If one had to choose the most influential person in modern composite boatbuilding, you wouldn’t lose any points naming Everett Pearson, who died on Christmas Eve 2017 at age 84.
Pearson’s six decades in the boating business began while he was a senior at Brown University majoring in economics and was captain of the football team. He and cousin Clint Pearson made a plug for an 8‘ (2.4m) fiberglass dinghy and to produce it rented space in an old textile plant on the Bristol, Rhode Island, waterfront. The Cub Dinghy was followed by the Plebe daysailer in 1957, five runabouts and the Pacer skiff in 1958, and in ’59, most notably, the Carl Alberg–designed 28‘6“ (8.7m) Triton auxiliary sailboat, often credited with launching the fiberglass boat into respectability. No longer were critics saying, “If God wanted fiberglass boats, He would have made fiberglass trees.” The idea for such a boat originated with Tom Potter, a marketer associated with another boatbuilder in Rhode Island that was already trying to promote the Block Island 40 (12.2m), and not very successfully. Potter approached Cape Cod Shipbuilding and Sparkman & Stephens, who each told him the Triton was a bad idea. When he asked the Pearson cousins, Everett later related, “Being young and not knowing any better, we said, ‘Sure.’” Over the next nine years they built 712 of them. Numerous other models in sail followed, plus a few in power that didn’t sell as well.
I had the privilege of talking boats with Pearson on a number of occasions over the ensuing years. One of my strongest memories is recounted in my book Heart of Glass, in which Pearson debunked the popular notion that early fiberglass builders relied on wood boat scantlings to determine laminate thickness. One day, while working on the dinghies in Bristol, Dr. Press Veltman of the W.R. Grace Co. walked into the shop, chatted up Pearson, and offered the resources of his company in several significant areas. Pearson told him of problems with gelcoat cracking, even with premium materials from Glidden, Schenectady Paint & Varnish, and Naugatuck. “He taught me how to blend titanium dioxide into an inert polyester,” Pearson said. “We started making our own gelcoat that was better in gloss and crack resistance than anything on the market.” And when Pearson told Veltman about his plans for the Triton, saying he was “trying to determine how strong to make this boat,” Veltman told him to talk to designer Alberg and “find out what the loads are, make up some pieces, and we’ll test them.” W.R. Grace’s test lab provided Pearson with data that was used to engineer a minimum 3:1 safety factor on most of the structure for the boat falling off a wave, and 5:1 for the ballast. “We spent the time to test our laminates,” Pearson said. “But I can honestly say that 90% of the other boatbuilders had no idea. They were just slopping this stuff in and building the boats up.”
Grumman Aircraft Engineering Corp. bought controlling interest in Pearson Yachts in 1960. Clint left in 1964 and Everett in 1966 to partner with latex king Neil Tillotson to form Tillotson-Pearson Industries in a new facility in Warren, Rhode Island. When his five-year no-compete clause expired, he turned again to boat production: Garry Hoyt’s Freedom line of sailboats with unstayed rigs, Rampage sportfishermen, J Boats (beginning with the hugely successful J/24 of which more than 5,000 were built), Alden sail yachts, and cruising catamarans for the French Lagoon brand.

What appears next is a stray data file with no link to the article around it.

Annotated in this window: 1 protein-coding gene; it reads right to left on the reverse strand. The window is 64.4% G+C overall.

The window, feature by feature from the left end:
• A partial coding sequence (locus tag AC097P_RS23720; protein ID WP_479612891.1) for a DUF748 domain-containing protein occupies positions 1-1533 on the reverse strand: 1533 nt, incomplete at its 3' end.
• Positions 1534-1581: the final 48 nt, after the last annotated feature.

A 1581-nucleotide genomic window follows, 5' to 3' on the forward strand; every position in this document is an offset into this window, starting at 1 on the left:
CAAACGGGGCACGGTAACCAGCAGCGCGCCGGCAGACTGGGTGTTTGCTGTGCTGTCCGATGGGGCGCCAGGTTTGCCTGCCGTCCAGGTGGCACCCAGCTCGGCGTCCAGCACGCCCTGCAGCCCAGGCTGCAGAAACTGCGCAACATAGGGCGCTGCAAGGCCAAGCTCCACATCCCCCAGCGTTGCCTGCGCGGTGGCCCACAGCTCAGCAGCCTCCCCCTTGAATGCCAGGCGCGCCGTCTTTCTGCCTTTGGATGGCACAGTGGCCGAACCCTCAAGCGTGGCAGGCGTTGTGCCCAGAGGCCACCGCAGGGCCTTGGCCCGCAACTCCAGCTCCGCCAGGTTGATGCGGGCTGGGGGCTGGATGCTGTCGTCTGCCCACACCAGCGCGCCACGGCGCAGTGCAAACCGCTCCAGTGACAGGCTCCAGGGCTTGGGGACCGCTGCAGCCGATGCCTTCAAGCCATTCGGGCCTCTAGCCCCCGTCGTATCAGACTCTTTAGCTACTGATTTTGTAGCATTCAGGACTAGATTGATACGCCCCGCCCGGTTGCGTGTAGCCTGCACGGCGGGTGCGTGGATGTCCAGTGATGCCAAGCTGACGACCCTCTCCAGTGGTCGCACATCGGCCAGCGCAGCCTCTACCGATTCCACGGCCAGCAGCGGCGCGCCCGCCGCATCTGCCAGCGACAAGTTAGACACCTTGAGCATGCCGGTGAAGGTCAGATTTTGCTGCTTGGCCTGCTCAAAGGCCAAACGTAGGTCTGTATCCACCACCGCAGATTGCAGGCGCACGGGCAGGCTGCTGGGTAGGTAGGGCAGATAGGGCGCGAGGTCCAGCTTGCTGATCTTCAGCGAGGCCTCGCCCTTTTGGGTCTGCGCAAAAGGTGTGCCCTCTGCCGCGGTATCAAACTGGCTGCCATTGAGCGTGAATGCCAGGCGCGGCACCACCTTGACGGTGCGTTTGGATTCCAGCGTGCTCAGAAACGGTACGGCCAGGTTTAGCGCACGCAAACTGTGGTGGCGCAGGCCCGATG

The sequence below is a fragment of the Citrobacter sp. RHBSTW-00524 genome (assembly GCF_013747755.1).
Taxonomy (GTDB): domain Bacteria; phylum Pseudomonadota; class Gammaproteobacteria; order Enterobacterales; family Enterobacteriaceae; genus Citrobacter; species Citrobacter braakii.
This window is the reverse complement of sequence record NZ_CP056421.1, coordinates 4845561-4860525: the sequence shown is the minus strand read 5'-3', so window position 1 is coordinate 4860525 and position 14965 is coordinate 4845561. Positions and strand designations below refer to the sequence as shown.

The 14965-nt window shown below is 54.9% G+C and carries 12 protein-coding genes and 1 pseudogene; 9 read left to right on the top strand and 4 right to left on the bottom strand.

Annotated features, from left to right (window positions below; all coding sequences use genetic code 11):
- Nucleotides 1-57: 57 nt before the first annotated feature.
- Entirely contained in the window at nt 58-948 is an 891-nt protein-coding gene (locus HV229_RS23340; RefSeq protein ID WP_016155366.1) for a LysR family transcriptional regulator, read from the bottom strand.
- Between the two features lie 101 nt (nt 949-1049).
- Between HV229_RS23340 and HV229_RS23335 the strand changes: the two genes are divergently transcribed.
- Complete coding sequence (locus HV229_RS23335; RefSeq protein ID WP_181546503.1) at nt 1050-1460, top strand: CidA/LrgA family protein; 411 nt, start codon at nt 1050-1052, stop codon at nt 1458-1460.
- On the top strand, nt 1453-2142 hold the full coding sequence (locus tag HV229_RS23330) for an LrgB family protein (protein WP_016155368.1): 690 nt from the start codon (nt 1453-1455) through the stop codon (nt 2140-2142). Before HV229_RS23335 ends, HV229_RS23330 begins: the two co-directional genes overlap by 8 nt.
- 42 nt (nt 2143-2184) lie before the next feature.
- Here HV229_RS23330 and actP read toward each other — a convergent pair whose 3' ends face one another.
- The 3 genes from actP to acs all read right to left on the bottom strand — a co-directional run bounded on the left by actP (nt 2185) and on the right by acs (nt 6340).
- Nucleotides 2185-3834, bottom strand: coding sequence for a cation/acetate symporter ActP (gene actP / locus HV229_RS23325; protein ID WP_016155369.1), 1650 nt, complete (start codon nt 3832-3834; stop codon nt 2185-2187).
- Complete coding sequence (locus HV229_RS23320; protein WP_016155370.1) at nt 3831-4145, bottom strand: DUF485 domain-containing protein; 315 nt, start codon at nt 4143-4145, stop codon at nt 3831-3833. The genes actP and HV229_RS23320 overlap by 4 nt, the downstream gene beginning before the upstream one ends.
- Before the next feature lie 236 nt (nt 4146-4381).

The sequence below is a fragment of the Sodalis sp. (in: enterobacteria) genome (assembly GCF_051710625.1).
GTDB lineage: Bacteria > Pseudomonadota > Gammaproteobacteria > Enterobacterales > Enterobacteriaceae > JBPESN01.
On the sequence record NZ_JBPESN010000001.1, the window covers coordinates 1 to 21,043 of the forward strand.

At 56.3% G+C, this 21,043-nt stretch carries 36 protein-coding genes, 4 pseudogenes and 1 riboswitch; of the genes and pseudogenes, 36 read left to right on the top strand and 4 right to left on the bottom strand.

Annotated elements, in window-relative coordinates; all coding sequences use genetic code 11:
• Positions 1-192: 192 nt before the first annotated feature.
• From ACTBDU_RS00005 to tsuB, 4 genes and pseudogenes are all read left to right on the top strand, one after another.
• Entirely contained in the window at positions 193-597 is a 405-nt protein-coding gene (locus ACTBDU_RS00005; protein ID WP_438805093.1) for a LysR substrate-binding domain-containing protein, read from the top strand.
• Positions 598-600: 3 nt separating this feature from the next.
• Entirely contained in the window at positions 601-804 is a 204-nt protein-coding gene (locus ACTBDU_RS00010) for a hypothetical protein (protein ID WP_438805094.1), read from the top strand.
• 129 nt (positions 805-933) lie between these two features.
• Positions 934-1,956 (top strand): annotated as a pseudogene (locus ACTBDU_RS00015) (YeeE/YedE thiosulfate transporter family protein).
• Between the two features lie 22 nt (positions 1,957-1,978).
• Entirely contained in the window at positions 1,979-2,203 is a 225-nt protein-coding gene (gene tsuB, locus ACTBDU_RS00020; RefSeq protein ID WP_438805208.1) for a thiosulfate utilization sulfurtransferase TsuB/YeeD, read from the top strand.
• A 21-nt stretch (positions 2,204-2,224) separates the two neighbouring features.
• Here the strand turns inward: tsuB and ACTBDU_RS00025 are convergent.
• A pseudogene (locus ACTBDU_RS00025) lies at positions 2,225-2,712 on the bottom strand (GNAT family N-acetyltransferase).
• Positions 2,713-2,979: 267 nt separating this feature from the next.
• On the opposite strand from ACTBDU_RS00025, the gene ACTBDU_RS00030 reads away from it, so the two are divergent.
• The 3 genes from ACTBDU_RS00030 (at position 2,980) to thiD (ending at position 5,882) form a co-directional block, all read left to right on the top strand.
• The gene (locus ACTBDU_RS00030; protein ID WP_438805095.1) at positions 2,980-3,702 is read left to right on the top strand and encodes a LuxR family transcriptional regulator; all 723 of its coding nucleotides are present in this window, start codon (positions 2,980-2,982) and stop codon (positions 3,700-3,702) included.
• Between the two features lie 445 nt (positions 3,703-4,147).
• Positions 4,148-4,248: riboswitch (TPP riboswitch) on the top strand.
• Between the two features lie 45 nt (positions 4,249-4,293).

Not one to put all his eggs in one basket, Pearson diversified into industrial and unusual products: 27‘–65‘ (8.2m– 19.7m) wind turbine blades for Kenetech Windpower, flatbed tractor trailers, bus bodies, airport people movers, Disneyland car rides, lighting poles, electric car bodies, bridge components, test torpedoes, and one of his favorites, the Swimex hydrotherapy pool that functions as a water treadmill. It’s a mix unmatched by any other boatbuilder.
In 1993 Pearson partnered with Seemann Composites of Gulfport, Mississippi, and Hardcore Composites of New Castle, Delaware, to promote and license the SCRIMP (Seemann Composites Resin Infusion Molding Process) closed-mold method of infusing fiberglass, carbon fiber, Kevlar, and other fabrics with resin. The high reinforcement-to-resin ratios of around 70:30 were impossible with hand layup; and perhaps even more important, VOCs (volatile organic compounds) were captured and exhausted from the workplace. He once said one of his proudest achievements was making the laminator’s job cleaner and healthier, boosting employee morale.
Pearson also is one of several persons who claim to have been first to orient balsa wood on the end-grain for use as a core material. He publicized an experiment in which he sank a sandwich panel of glass and balsa off his dock for a lengthy period, after which he showed that water migrated little beyond a superficial penetration. End-grain balsa became a commonly utilized core in hulls and decks for its light weight, stiffness, and superior stability over some foams.
While not the first person to build production fiberglass boats, as some believe, he and his cousin Clint were certainly prominent at the dawn of the new industry. Everett’s foresight and innovations earned him the admiration and respect of more than one generation of boatbuilders.